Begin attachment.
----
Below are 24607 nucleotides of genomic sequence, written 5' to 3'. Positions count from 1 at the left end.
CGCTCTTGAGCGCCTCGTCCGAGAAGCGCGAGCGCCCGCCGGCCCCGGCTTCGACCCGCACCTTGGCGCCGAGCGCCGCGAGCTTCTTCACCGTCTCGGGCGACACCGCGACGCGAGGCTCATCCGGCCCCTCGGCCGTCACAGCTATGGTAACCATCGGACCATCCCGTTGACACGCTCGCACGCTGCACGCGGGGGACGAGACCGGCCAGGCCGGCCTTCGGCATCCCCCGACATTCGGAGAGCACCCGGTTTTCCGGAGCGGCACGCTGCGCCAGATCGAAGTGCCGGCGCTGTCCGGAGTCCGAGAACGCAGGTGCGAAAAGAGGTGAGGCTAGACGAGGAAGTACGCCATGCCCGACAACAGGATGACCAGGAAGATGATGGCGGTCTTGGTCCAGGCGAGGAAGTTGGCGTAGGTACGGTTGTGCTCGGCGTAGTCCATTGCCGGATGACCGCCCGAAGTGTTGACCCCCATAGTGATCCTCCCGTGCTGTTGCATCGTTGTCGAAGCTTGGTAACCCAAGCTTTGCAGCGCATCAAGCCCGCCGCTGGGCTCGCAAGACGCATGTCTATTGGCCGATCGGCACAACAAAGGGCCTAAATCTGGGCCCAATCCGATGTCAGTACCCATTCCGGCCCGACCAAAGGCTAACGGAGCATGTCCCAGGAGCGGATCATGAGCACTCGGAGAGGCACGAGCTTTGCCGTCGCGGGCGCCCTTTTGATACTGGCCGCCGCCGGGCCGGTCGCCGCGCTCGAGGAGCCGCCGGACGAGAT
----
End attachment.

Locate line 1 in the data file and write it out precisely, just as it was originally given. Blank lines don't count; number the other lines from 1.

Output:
Below are 24607 nucleotides of genomic sequence, written 5' to 3'. Positions count from 1 at the left end.